Your pet, your vet and you

How to get the most out of your relationship with your veterinarian


How well you and your veterinarian communicate with each other has a huge impact on how you feel about the care your pet receives. That’s because the better your rapport, the more confidence you’ll have in decisions about treatment or care.

A growing body of research from the Ontario Veterinary College (OVC) aims to understand what makes for a successful veterinary-client relationship. For postdoctoral researcher Natasha Janke, who recently completed her PhD in Epidemiology at OVC, good relationships begin with successful information exchange at the clinic or at virtual appointments.

“A lot of information gets exchanged during veterinary visits, and it’s important we understand what works well, and what contributes to less ideal interactions,” says Janke.

Pet owners are the keepers of important information about their personal lifestyle, home environment and any changes they may have noticed in their pets. Is there a smoker in the house? Has there been a change in who lives there? These details may not always be top-of-mind for pet owners, but they are important factors that may influence a pet’s behaviour or health.

“Pet owners who come prepared to share information about their pet, lifestyle, and home environment can contribute to the veterinarian-client relationship that many pet owners are looking for,” says Janke.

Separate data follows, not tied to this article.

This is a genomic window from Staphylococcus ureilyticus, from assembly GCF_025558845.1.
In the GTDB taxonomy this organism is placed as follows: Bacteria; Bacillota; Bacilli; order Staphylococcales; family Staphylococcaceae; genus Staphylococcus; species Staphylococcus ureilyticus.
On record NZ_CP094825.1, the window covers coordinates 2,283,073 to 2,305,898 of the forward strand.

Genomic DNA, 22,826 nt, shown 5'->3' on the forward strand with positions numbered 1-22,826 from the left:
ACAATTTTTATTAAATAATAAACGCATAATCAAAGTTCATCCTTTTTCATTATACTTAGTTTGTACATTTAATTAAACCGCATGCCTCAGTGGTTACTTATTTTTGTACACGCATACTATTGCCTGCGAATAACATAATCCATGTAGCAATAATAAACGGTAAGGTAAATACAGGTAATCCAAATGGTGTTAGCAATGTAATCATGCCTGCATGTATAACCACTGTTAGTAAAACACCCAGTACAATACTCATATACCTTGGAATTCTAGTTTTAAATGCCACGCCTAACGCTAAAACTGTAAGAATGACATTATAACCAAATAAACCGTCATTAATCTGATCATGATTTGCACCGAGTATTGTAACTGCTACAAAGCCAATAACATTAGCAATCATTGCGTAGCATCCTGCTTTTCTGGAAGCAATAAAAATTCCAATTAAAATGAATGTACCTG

Through surveys and focus groups, Janke studied how information is shared in veterinary appointments from beginning to end.

“Clients expressed a strong expectation to work in partnership with their veterinarian, and to combine their knowledge of their pet with the medical knowledge that the veterinarian has, so they could decide together how to best manage their pets’ health,” says Janke.

But before a client can become part of the decision-making partnership, participants in Janke’s client focus groups expressed wanting veterinarians to develop an understanding of the client’s information needs. Veterinary clinics typically have a variety of tools, including visual aids and other resources, allowing for a tailored approach to client education.




There is a growing recognition among veterinarians that clients prefer to be offered options when making decisions, rather than a single path forward.

Janke says the pet owners she consulted in her study reinforced this idea. Participating pet owners perceived their veterinarians to have financial motivations when a single recommendation was made. For example, if weight loss is a desired outcome for a pet, pet owners indicated that speaking in general terms about the benefits of different nutritional options is better received than recommending a single brand.  Pet owners can foster a shared approach to decision-making by asking ‘What options are available?’.




If you’ve been searching for pet health information online, is it appropriate to discuss it with your veterinarian at your appointment? Absolutely, says Nanette Lai, a PhD student in Epidemiology at OVC who studied how online searches may impact a client’s relationship with their veterinarian.